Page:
Do you want to play? What do you say?
Say that you may!
Say that you will!
Here is a PRODUCT of creative imagination for your enjoyment,
puzzlement, critique, research questions, inspiration...
A poem by an anonymous author:
*On this side and the opposite one*
Tonight again it is late on this side of the world.
Somewhere else some other people
are stretching their hair,
opening their eyes,
combining their arms.
On another opposite side
there are cars and traffic jars
movies and shining stands
airplanes and airtights.
If you twirl the globe much more,
you will confuse dates and days
with nights and nays.
Some people draw and paint and some sing
I am taking my first steps in wri - ting.
Ana Marjanovic-Shane wrote:
> Mike and all,
> Here are a few thoughts about Seana Moran and Vera John-Steiner's
> article "Creativity in the making: Vygotsky's contemporary
> contribution to the dialectics of development and creativity".
> Moran and John-Steiner have presented a very clear and at the same
> time a very complex and challenging theory of creativity that Vygotsky
> was developing throughout his whole career. In becomes clear that
> Vygotsky's real and personally vested goal was to understand and
> describe processes by which creativity and development are connected
> and ways in which these processes produce, on one hand, unique
> individuals and, on the other, how they move and transform culture.
> One finds out -- or re-discovers - that Vygotsky's intellectual
> history started in critical analysis of art and creativity and that he
> frequently returned to the same issues.
> There are a number of very important concepts that are not discussed
> in the contemporary CHAT as often as, perhaps, necessary. For
> instance: Moran and John-Steiner start off their article with the
> principle on which Vygotsky founded both his theory of art and his
> general theory of psychological development: "creative work is
> profoundly social". Quoting Vygotsky: "Art is a social technique of
> emotion, a tool of society which brings the most intimate and personal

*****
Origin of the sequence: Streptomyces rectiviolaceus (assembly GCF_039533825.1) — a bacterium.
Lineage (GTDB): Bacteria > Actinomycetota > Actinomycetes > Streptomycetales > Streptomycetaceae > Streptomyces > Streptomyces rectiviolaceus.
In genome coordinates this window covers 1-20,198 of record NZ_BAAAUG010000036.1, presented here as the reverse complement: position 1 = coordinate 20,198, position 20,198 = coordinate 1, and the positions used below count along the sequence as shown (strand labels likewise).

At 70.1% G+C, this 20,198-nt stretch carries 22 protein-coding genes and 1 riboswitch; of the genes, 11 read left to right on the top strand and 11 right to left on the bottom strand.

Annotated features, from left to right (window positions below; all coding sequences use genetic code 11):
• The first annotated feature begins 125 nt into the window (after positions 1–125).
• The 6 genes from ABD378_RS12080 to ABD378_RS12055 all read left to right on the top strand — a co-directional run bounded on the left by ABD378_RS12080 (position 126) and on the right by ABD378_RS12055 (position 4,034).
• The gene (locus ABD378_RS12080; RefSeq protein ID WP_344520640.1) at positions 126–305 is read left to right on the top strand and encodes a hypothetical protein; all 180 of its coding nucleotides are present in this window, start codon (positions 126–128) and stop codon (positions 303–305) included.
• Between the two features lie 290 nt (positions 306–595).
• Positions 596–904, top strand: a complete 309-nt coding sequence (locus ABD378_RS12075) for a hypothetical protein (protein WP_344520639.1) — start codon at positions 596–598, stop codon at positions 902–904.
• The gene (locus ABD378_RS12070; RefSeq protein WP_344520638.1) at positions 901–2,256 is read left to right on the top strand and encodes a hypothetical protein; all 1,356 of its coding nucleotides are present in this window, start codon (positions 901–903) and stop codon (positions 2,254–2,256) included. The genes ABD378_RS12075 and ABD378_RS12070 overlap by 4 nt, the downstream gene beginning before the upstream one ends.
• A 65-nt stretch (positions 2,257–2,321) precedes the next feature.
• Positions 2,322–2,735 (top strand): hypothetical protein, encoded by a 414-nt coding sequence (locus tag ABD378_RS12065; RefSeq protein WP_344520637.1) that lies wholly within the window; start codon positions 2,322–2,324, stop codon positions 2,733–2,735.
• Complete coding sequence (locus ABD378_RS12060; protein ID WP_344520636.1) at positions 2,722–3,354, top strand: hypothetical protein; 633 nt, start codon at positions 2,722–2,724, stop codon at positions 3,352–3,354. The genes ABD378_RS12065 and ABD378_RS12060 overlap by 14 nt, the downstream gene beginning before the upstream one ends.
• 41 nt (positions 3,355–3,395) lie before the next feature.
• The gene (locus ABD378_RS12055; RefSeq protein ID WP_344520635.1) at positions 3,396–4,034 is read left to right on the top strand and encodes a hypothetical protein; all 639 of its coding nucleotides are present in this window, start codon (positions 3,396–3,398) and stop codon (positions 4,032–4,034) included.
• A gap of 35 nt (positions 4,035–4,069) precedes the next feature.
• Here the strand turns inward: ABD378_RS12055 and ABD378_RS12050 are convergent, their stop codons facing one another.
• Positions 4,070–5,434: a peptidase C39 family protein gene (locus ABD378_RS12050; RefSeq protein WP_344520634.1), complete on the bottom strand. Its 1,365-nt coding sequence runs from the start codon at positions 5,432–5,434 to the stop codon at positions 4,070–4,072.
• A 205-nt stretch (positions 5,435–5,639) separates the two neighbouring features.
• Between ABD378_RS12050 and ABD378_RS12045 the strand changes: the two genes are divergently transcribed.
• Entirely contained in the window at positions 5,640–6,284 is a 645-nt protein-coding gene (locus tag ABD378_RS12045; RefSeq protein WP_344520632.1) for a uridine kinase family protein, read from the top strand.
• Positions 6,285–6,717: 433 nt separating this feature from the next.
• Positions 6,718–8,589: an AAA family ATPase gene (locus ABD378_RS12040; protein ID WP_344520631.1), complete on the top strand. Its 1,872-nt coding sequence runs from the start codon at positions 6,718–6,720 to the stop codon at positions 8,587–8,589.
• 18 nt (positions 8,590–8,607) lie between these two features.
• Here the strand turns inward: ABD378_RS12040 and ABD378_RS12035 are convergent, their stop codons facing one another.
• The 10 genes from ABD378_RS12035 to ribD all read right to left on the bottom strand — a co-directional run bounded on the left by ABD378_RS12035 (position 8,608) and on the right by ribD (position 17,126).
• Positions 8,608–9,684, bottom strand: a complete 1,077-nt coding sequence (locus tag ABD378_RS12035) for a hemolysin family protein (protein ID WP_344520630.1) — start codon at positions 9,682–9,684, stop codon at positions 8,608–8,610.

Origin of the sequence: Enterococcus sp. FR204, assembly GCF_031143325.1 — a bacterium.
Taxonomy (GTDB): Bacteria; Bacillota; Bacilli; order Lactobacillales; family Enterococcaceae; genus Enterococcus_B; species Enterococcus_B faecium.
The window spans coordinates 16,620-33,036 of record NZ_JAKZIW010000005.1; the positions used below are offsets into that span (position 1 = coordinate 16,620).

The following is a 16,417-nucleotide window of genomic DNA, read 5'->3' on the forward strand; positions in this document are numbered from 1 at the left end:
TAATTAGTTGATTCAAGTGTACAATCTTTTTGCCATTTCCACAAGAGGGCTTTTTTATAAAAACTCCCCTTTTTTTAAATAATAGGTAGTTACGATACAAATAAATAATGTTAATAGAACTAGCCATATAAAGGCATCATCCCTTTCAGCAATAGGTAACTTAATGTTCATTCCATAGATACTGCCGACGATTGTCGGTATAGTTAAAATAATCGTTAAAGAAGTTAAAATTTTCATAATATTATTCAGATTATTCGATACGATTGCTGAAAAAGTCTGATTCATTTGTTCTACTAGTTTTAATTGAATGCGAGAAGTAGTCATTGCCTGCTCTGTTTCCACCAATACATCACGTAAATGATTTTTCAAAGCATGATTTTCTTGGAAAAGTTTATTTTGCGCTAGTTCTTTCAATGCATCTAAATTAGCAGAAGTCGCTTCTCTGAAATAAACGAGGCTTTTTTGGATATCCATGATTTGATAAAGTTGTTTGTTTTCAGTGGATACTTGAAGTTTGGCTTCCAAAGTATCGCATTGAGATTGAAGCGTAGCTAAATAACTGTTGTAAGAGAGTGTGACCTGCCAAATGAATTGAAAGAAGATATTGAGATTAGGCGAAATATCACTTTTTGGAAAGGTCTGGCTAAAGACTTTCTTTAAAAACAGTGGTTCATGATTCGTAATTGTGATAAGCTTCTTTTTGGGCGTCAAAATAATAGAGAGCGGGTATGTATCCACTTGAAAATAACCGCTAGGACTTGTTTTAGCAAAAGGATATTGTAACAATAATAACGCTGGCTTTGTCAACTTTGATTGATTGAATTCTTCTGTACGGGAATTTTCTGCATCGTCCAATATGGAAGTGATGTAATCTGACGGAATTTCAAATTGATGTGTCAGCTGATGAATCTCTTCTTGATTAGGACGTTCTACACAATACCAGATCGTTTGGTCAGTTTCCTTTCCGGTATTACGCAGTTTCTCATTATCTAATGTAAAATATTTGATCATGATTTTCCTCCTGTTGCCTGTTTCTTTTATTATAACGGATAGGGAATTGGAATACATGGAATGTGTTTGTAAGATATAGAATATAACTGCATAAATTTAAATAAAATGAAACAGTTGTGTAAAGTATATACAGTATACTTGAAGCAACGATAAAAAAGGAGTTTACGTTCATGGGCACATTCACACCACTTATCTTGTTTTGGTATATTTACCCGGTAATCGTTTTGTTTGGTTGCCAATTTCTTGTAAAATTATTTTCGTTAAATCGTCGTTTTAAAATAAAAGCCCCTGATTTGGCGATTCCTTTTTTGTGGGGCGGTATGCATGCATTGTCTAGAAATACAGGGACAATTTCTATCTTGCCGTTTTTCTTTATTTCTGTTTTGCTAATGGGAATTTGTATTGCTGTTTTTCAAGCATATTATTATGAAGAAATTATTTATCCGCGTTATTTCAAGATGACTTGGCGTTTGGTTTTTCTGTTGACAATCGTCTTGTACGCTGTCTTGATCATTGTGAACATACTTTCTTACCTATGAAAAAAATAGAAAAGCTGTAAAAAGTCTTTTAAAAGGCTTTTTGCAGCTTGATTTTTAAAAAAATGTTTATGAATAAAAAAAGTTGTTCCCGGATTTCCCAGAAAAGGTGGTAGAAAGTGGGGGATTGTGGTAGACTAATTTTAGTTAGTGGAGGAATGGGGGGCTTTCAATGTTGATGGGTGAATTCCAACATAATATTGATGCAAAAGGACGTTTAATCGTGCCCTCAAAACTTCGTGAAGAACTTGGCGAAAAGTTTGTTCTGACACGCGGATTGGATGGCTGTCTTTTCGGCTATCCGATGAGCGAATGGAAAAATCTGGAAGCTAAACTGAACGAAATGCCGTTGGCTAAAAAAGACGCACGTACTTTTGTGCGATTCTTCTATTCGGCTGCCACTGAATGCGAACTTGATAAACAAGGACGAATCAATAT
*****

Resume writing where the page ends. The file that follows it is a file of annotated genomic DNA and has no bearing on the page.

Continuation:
> aspects of our being into the circle of social life. ... It would be
> more correct to say that emotion becomes personal when everyone of us
> experiences a work of art: It welcomes personal without ceasing to be
> social" (form LSV: Psychology of Art).
> The development of emotions is rarely discussed in psychology from the
> CHAT point of view -- i.e. that emotions are profoundly social in
> their origin in the same way that we came to understand cognition. In
> fact, Moran and John-Steiner's paper brings together various instances
> of Vygotsky's thinking about creativity in such a way that the unity
> of cognitive and emotional aspects of development become very clear.
> Moreover, the social aspect of the personal development is even more
> pronounced when an individual is understood as a historical
> development of complex emotions which are, according to Vygotsky
> "combinations of relationships that develop under conditions of
> historical life" (from the LSV Collected Works).
> Another issue which became very visible and clear from Moran's and
> John-Steiner's paper is that "creativity" cannot and should not be
> understood as just one among many other particular domains of inquiry
> into psychological development. Creativity was for Vygotsky and it is
> for Moran and John-Steiner a basic principle of psychological
> existence: it permeates all aspects of psychological and social being.
> One needs to understand creative processes in order to understand the
> relationship between an individual plane and the social plane of
> socio-psychological dynamics; one needs it to understand the